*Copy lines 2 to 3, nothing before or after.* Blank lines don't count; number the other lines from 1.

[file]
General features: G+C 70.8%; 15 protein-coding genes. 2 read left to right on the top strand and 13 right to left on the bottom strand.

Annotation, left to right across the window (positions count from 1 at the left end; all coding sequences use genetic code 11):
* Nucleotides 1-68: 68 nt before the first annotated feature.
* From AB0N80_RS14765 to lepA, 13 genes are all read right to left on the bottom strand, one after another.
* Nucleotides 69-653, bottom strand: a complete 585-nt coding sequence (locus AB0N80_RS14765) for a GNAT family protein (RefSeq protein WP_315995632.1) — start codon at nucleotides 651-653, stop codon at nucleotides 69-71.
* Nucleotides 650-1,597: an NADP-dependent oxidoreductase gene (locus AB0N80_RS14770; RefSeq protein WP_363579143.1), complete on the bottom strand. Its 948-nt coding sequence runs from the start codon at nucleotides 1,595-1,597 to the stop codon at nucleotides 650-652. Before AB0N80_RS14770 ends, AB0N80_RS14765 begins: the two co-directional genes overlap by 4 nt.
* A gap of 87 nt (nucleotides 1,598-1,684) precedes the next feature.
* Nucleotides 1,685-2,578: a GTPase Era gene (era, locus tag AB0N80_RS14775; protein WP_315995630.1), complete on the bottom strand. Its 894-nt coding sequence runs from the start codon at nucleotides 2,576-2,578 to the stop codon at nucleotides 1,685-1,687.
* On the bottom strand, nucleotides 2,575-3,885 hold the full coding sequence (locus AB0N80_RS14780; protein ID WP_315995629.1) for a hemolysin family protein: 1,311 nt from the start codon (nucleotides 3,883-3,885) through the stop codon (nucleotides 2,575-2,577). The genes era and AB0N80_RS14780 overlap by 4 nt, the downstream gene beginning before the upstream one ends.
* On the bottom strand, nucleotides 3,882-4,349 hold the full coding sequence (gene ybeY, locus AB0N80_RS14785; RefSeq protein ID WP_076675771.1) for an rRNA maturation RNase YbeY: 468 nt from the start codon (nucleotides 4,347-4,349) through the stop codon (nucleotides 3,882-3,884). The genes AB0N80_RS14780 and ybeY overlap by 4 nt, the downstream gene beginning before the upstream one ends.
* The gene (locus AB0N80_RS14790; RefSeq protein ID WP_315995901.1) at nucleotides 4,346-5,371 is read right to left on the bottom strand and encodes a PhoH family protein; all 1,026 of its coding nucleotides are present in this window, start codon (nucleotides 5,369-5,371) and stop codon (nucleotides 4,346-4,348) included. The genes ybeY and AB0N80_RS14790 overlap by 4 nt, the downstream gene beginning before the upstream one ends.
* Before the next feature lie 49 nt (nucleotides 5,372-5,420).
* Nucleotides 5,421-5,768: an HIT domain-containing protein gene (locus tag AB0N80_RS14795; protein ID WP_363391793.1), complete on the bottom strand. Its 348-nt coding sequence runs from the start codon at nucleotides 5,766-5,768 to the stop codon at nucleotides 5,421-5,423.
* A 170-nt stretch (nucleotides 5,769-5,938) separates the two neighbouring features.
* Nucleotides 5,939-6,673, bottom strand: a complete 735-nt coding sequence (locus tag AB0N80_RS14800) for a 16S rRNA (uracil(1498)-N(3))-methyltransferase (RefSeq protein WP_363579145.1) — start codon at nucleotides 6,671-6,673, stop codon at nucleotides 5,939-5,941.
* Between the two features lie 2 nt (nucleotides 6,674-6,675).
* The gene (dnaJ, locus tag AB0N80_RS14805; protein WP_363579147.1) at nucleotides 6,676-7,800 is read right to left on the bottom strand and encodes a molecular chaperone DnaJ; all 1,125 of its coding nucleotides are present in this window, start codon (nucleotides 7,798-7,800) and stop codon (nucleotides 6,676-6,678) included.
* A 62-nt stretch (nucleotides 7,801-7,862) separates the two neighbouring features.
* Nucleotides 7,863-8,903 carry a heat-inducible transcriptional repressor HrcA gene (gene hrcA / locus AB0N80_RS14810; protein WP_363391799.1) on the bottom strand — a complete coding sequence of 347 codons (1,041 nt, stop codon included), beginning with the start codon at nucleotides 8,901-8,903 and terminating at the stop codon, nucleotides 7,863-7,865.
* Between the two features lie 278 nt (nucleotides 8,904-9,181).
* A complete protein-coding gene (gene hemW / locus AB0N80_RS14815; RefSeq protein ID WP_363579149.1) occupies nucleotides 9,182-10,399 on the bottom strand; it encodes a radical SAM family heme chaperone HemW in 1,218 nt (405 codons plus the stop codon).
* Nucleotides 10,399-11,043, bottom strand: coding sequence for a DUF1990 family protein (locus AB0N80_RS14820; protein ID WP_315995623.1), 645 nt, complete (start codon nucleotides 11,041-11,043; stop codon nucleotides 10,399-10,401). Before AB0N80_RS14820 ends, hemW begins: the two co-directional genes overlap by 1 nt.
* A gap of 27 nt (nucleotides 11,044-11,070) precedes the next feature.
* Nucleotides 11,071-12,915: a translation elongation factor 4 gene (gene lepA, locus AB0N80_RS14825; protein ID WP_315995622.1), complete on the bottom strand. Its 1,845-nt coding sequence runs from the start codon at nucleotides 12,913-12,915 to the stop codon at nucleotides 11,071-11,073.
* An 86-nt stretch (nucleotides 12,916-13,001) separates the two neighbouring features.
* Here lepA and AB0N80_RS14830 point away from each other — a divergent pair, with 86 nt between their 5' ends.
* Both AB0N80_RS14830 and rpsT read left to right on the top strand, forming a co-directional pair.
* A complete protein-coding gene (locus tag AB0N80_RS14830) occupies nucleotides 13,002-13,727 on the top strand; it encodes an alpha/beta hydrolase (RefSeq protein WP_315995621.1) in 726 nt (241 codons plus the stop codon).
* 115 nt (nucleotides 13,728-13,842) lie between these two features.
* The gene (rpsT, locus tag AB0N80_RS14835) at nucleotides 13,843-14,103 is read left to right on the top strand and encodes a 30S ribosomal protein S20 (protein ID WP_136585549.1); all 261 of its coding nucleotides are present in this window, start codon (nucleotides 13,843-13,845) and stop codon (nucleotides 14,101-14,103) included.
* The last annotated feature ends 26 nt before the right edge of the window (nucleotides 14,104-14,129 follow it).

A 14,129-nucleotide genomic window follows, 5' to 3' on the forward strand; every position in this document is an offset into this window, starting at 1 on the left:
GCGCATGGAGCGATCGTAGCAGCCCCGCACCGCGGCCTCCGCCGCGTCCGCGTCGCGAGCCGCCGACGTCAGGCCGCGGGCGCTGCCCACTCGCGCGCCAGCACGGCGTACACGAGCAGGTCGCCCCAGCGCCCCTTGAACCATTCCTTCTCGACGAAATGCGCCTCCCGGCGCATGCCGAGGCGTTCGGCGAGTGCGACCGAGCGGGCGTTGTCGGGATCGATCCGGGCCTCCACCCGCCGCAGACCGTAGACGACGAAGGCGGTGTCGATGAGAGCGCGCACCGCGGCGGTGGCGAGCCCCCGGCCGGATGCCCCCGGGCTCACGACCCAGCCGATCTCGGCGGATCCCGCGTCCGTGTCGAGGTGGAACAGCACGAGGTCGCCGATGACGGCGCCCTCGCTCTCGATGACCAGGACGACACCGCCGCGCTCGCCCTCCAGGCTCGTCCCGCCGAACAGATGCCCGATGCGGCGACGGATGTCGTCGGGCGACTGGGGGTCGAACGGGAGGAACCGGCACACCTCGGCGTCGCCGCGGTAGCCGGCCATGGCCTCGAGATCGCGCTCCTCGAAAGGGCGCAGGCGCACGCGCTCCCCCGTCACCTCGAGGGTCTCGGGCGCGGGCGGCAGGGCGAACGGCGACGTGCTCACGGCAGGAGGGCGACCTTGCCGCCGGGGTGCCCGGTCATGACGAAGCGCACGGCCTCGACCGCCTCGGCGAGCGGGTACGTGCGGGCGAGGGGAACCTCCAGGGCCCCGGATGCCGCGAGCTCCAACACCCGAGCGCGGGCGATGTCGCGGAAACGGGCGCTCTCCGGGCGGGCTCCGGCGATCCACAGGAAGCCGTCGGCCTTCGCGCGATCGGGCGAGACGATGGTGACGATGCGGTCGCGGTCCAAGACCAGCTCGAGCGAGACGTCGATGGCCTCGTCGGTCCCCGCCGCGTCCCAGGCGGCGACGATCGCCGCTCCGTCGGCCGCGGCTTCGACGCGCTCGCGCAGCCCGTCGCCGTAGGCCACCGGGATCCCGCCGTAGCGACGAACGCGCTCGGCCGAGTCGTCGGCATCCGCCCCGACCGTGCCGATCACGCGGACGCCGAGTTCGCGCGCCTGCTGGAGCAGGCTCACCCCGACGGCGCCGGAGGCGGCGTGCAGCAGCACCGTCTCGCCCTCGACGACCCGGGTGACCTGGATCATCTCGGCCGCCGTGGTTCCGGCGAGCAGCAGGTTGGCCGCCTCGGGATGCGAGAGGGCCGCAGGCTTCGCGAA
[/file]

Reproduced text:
Annotation, left to right across the window (positions count from 1 at the left end; all coding sequences use genetic code 11):
* Nucleotides 1-68: 68 nt before the first annotated feature.